What is Smart Beta? Do I Need It?

The choice of whether you use a strategic beta strategy depends on whether you have confidence in the performance of a particular factor. 

Ian Tam, CFA 7 April, 2022 | 3:00AM
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Paths in Forest

Though not nearly as topical as recent investment buzz words like ESG (environmental, social, governance), cryptocurrencies, and thematic funds, strategic beta funds (which are also known as "smart beta," "alternative beta," "enhanced indexes," or "quantamental indexes") have also had their time in the spotlight in recent years. What are they?

What is Smart Beta?

What Morningstar deems strategic beta is a broad and rapidly growing category of benchmarks and the investment products that track them. These products are a blend of active and passive strategies. In short, smart beta funds are those that employ a hybrid approach to investing. These funds employ rules-based investment approaches that home in on a specific factor exposures like value, growth, quality, momentum, low-volatility, and dividends. This approach offers active factor exposure with a lower cost than active management, which is a distinct advantage for investors who believe a particular factor exposure is in favour.

Additionally, because the factor exposure is hard-wired into the investment approach, it is very unlikely that a smart beta fund will drift away from its stated style or factor exposure. For example, a smart beta fund with a focus on value will never look like a growth fund. However, the consistency of factor exposure may not always work in the favor of the investor. Like timing the market, it is very difficult to predict when a specific factor will have its time in the sun. A great example can be found in smart beta products that target low volatility stocks. In concept, these strategies will provide protection on the downside, but investors in them will likely miss out on market gains during rallies.  


  • Offers active-like exposure to a specific factor like value, growth, momentum, dividends
  • Lower cost than active management
  • Consistent factor exposure over time, regardless of market conditions


  • Does not course correct (i.e. if a specific factor is out of favor, the strategy will continue to invest the same way without consideration of recent performance)
  • More expensive than pure passive indexed products

What is “Beta,” Anyway?

The origins of beta heralds back to a core financial concept known as the capital asset pricing model (CAPM). This concept explains that a security’s return can be attributed to the movement of a given factor (for example the return of the market) multiplied by a measure of sensitivity, known as beta.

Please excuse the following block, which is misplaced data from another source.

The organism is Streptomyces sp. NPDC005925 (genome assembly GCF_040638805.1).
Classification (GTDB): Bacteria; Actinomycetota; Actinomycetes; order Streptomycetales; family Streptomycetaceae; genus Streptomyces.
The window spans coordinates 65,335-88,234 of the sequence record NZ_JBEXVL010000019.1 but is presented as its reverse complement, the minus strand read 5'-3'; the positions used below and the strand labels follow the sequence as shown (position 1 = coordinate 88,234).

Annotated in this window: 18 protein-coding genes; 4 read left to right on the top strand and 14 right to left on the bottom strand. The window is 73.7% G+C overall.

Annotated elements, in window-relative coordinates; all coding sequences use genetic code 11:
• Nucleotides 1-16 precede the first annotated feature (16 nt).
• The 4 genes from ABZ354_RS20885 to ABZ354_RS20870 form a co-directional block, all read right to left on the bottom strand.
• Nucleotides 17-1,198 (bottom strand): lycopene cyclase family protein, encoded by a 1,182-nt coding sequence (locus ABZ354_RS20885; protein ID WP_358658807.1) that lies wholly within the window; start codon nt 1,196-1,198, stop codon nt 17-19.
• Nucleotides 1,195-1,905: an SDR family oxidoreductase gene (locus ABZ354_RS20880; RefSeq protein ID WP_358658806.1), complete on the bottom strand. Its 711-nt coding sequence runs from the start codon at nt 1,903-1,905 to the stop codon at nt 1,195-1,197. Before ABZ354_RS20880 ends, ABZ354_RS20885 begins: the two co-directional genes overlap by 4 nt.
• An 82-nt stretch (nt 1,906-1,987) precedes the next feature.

When beta is mentioned generically, it usually refers to the historical movement of the stock relative to a stock index. A stock with a beta of 0.9, for example, has historically moved by 90 cents for every dollar that the index has grown. Conversely for every dollar the index has fallen, the stock has only fallen by 90 cents. A stock with a beta of 1 has historically moved in line with the market.

Later versions of CAPM reference the idea that a stock’s return is attributed to its sensitivity to several distinct factors like value/growth, momentum, quality, volatility, etc.  Hence, the term ‘smart beta’ or ‘strategic beta’ refers to a purposeful exposure to a specific factor.

Do you need it?

Like the tides of the ocean, stock investment styles can go in and out of favor over time. For the past decade for example, it seems that the U.S. market has favored growth investors, thanks to the likes of tech giants like Facebook/Meta, Amazon, Apple, and Google. This trend is starting to reverse, as can be illustrated below.

Value Vs Growth

That said, it is very difficult to determine if a particular factor will be in favor for the next 10 years. The choice of whether you use a smart beta strategy or not depends on whether you have confidence in the performance of a particular factor. In other words, you are placing a bet on a style. For the rest of us, we can rest easy in knowing that a plain vanilla equity index ETF is still a reasonable choice for broad exposure to stocks.

This article does not constitute financial advice. Investors are encouraged to conduct their own research before buying or selling any investment.





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About Author

Ian Tam, CFA  Investment Specialist at Morningstar Canada. 


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